Regulation and scrutiny of the rapidly growing industry is necessary to mitigate the risk of another housing bubble or a dotcom bubble. People are unaware of the risks involved in the decentralized fintech services they are adopting quite rapidly in their day to day life. 


What is the regulatory landscape of fintech? 

KYC/AML regulations 

In 2019, FATF gave recommendations regarding virtual assets. The recommendations require the member countries to include cryptocurrencies in the reporting entities. It means they’re required to perform AML/KYC screening on their customers just like financial institutions. 

Also, the 6AMLD of the EU requires the member countries to take necessary measures to prevent the risk associated with cryptocurrencies. 22 predicate offences are described in the law and businesses are required to go the extra mile to eliminate the risk of their business being used for money laundering/terrorist financing. 

Data protection laws

Data breaches are the biggest threat to businesses these days. Thanks to cloud storage and huge data sharing done without any security measures. Equifax experienced a data breach in 2017 compromising the social security numbers and personal financial information of over 146 million consumers.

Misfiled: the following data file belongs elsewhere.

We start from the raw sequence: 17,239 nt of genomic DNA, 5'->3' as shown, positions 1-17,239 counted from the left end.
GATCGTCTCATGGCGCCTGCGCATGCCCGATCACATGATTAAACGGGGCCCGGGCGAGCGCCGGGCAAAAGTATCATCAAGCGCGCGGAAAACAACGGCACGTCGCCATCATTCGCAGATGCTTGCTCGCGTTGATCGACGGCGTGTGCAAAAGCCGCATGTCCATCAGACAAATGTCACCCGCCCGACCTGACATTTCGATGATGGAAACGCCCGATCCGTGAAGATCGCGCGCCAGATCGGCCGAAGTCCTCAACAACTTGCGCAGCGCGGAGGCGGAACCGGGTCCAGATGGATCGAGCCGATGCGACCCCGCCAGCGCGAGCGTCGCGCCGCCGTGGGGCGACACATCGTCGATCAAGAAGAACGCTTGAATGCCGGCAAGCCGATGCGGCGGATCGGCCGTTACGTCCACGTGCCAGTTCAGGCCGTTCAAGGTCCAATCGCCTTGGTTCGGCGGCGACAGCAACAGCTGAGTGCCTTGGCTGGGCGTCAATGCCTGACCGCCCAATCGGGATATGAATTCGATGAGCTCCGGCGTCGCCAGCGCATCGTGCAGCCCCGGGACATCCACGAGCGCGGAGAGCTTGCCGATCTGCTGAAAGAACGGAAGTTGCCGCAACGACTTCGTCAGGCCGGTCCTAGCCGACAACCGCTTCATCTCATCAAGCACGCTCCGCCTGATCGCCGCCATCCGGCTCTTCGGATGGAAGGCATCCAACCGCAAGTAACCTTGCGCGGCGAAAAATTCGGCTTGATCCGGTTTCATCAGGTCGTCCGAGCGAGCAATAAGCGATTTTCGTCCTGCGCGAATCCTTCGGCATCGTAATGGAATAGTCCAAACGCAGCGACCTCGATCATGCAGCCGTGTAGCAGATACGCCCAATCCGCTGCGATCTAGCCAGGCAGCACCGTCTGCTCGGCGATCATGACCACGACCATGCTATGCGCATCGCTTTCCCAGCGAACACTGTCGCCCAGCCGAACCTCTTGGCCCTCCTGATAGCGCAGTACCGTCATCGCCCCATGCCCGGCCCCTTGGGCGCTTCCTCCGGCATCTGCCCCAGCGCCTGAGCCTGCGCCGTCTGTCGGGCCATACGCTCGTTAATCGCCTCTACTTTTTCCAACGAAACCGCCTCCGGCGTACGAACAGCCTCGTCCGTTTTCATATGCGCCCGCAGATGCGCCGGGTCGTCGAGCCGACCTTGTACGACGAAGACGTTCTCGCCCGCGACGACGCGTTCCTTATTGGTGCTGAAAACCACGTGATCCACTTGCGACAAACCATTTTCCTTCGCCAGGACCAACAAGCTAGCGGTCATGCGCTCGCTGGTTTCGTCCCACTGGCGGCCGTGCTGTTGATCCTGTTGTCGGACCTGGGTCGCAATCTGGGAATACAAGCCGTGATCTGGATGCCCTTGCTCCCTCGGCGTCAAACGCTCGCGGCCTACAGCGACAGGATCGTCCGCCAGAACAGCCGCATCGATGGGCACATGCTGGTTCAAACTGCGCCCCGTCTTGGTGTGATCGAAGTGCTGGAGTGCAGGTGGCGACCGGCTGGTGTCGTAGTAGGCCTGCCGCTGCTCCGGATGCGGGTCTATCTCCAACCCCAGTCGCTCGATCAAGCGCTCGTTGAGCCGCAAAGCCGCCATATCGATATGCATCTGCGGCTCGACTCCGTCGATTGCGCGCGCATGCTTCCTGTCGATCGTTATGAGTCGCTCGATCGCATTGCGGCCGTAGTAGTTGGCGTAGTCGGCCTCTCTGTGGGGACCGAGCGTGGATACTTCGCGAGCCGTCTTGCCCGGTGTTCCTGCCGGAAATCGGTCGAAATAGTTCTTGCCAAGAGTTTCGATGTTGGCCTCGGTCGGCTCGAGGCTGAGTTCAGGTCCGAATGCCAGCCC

GDPR and CCPA are prominent data protection laws. GDPR (General Data Protection Regulation) is the law in the EU and it requires the businesses to tackle customer data with care and to respect the privacy of their customers. A disclosure must be made at the time of data collection and the customers’ data must be shared/sold with their consent. 

CCPA (California Consumer Privacy Act) is very much like GDPR. It also requires businesses to make necessary disclosure regarding the motive and usage of data collection while giving deletion rights to the users. 

Payment protection laws

Fintech generally allows consumers to exercise unmatched swiftness in payment and fund transfer services. Payment time, fee and effort is minimum in fintech. So most people are using it for ease. 

Payment Services Directive (PSD2), implemented in 2018, is designed to strengthen growth and security in the payment ecosystem of Europe. To this end, it regulates third-party access to customer payment accounts. Third parties will be able to offer account information and payment information services. 

To wrap up, fintech has huge growth potential and so far it has not borne any major loss due to lack of regulatory scrutiny. Criminal entities are aware of these loopholes so the exploitation of fintech solutions/services for criminal acts is increasing. The regulatory authorities are drafting regulations based on unique risks associated with the fintech sector.


Sarah Amundsson is a Senior Business Developer at Shufti Pro, an AI-powered identity verification service provider. As an expert in digital identity verification, she helps businesses deploy solutions globally to solve their problems for KYC, KYB and AML.